The simple law of supply and demand is what has strengthened the market.
As the housing inventory has lessened it has allowed the demand to level out. The last three listings I had went in the blink of an eye. My clients have learned, if the house is worth it, it goes fast. There are sectors that do not move as quickly in certain price brackets or neighborhoods, but the market is much stronger and continuing to strenghten...
Here is another update using inventory numbers from HousingTracker / DeptofNumbers to track changes in listed inventory. Tom Lawler mentioned this last year.
According to the deptofnumbers.com for (54 metro areas), inventory is off 22.6% compared to the same week last year. Unfortunately the deptofnumbers only started tracking inventory in April 2006.
This graph shows the NAR estimate of existing home inventory through July (left axis) and the HousingTracker data for the 54 metro areas through early September.
Click on graph for larger image.
Since the NAR released their revisions for sales and inventory last year, the NAR and HousingTracker inventory numbers have tracked pretty well.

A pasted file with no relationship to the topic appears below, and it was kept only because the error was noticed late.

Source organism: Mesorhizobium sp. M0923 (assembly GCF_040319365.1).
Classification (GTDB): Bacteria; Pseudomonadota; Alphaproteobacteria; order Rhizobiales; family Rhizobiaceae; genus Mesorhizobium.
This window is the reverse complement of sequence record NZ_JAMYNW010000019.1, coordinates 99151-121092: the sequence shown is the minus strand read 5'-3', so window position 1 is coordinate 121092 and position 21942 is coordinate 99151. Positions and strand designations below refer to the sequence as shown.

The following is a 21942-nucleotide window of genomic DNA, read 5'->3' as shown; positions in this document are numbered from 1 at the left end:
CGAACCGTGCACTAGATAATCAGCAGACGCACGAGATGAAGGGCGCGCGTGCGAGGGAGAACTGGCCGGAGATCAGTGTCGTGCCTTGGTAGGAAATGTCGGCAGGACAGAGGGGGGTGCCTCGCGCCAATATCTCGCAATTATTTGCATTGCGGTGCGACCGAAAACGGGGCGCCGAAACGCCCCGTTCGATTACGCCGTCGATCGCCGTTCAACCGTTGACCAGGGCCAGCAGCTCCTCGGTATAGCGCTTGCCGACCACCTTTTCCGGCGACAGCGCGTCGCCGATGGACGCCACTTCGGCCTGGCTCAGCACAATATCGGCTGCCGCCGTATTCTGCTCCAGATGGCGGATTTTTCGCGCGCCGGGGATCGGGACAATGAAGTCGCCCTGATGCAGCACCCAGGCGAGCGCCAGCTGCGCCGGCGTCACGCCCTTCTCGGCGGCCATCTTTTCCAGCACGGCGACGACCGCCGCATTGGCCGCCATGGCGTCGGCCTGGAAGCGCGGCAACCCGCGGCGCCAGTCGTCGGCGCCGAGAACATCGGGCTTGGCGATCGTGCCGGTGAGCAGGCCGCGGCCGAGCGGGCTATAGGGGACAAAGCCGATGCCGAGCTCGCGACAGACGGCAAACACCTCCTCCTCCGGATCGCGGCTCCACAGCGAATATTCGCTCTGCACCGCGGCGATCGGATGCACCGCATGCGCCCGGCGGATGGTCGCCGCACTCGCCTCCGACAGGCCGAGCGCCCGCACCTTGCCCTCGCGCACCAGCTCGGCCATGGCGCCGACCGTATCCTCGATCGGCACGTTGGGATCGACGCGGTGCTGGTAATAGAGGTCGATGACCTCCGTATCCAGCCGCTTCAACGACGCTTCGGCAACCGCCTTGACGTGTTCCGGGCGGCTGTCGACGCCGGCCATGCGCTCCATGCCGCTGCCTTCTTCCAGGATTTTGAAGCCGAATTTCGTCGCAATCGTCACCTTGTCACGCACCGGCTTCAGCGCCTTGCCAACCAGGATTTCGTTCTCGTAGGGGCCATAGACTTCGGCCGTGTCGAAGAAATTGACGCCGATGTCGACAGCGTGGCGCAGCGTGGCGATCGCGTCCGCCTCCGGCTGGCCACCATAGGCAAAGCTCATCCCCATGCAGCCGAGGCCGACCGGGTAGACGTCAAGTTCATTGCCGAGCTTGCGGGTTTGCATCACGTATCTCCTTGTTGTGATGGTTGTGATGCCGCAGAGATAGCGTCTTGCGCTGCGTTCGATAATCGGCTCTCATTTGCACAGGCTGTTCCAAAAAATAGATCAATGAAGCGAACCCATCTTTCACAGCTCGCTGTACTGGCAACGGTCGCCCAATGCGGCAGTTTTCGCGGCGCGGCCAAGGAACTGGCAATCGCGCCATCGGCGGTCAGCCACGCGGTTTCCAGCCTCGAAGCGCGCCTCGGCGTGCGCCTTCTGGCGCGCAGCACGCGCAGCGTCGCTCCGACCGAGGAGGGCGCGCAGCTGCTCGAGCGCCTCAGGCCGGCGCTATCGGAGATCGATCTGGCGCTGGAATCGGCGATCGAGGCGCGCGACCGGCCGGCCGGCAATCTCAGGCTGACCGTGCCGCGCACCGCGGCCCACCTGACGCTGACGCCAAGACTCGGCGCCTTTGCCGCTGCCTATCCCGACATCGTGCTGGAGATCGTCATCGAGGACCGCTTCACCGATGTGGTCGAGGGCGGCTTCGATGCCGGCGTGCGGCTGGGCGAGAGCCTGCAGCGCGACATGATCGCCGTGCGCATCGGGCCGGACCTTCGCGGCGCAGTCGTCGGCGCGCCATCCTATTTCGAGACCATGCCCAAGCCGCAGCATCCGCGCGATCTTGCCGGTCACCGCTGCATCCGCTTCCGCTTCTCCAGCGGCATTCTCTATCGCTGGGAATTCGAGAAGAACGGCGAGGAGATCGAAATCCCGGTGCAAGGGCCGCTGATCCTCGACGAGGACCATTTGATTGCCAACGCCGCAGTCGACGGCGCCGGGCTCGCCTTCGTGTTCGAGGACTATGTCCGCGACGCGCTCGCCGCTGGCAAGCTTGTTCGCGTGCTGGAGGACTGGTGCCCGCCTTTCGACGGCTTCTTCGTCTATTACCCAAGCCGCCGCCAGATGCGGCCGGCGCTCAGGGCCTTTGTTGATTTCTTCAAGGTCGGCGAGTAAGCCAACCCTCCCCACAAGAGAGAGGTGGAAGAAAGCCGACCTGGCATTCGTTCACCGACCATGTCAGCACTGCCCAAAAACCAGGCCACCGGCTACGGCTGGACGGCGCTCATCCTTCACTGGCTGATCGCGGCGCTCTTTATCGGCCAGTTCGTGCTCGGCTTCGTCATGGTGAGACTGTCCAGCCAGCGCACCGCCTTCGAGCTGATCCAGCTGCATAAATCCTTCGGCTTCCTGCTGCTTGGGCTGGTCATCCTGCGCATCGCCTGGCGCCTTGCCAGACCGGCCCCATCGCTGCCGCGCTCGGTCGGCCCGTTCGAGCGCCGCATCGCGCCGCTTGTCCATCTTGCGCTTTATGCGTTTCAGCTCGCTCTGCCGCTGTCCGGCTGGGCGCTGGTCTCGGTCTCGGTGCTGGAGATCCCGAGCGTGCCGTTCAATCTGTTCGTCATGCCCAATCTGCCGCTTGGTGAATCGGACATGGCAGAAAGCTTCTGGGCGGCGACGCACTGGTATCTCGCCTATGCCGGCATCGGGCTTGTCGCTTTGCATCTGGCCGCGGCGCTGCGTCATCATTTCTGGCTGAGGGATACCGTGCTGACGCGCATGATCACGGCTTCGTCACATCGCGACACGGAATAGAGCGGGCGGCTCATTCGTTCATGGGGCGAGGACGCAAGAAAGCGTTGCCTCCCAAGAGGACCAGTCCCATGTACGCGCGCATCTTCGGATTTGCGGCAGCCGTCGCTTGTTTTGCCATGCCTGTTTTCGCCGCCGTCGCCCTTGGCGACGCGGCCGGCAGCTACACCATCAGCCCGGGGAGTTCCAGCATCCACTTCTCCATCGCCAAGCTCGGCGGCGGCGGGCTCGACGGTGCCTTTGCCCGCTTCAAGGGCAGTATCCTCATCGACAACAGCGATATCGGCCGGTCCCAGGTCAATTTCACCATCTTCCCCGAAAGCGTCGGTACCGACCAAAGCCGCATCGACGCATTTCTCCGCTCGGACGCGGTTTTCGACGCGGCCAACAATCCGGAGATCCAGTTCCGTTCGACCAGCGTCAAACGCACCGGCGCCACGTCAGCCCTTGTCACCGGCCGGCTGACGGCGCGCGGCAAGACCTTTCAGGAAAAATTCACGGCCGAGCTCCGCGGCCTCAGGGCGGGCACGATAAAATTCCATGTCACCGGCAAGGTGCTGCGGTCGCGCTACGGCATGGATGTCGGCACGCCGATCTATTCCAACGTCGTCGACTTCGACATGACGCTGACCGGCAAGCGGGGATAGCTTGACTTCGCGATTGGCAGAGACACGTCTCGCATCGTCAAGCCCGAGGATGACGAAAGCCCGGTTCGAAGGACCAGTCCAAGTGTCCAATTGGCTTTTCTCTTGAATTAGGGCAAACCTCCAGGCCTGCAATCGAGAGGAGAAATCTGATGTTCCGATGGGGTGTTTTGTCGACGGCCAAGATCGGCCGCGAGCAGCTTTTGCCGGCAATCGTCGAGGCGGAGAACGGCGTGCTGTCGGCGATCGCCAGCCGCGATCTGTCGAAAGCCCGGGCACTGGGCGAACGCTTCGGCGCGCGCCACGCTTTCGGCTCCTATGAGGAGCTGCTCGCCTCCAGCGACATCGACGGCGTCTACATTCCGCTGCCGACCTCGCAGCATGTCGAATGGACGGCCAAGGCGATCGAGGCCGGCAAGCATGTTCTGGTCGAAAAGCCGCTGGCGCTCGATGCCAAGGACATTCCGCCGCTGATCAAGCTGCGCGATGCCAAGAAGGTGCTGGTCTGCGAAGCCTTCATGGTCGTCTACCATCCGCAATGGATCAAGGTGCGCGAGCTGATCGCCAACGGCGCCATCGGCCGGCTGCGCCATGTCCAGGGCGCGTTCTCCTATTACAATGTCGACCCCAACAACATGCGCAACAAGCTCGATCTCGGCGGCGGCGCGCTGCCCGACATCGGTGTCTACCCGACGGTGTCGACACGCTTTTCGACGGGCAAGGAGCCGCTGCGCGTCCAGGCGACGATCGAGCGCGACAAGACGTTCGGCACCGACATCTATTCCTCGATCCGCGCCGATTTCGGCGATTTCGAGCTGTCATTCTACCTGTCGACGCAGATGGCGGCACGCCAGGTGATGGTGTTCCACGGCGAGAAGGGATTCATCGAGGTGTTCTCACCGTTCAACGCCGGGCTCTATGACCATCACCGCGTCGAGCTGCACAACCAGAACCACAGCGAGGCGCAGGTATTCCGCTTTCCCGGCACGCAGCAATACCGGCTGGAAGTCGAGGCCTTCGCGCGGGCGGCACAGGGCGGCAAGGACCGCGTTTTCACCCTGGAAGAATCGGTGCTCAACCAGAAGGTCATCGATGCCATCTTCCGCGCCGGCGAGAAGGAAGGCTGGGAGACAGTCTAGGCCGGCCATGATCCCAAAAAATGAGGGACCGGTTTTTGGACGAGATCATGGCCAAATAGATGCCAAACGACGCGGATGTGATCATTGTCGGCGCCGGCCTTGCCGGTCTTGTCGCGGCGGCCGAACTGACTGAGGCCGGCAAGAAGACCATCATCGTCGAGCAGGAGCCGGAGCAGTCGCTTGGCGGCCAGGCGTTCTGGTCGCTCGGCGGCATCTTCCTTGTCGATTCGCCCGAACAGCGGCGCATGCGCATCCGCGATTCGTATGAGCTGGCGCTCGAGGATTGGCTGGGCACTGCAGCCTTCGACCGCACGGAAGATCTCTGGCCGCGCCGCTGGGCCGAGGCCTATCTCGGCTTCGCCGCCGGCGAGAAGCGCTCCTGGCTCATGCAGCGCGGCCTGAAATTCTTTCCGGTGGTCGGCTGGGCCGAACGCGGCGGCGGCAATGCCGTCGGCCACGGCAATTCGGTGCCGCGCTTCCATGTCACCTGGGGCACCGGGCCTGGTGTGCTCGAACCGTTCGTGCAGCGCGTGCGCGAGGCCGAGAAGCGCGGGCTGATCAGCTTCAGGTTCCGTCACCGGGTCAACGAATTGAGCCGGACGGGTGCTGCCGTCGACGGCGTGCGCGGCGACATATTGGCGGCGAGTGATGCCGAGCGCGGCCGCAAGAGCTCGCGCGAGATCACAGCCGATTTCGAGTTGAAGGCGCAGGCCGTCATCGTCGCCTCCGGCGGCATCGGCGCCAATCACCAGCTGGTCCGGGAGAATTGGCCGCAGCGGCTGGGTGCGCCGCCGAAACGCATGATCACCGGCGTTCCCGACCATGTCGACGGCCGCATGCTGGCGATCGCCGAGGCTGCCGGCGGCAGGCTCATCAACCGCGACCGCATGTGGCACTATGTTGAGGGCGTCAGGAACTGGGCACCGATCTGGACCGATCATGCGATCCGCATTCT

On a seasonal basis, housing inventory usually bottoms in December and January and then increases through the summer. Inventory only increased a little this spring and has been declining for the last four months by this measure. It looks like inventory has peaked for this year.
The second graph shows the year-over-year change in inventory for both the NAR and HousingTracker.
HousingTracker reported that the early September listings, for the 54 metro areas, declined 22.6% from the same period last year.
This decline in active inventory remains a huge story, and the lower level of inventory is pushing up house prices.
Read more at http://www.calculatedriskblog.com/2012/09/housing-inventory-down-23-year-over.html?utm_source=feedburner&utm_medium=feed&utm_campaign=Feed%3A+CalculatedRisk+%28Calculated+Risk%29#C6vtUtSXloADwzbK.99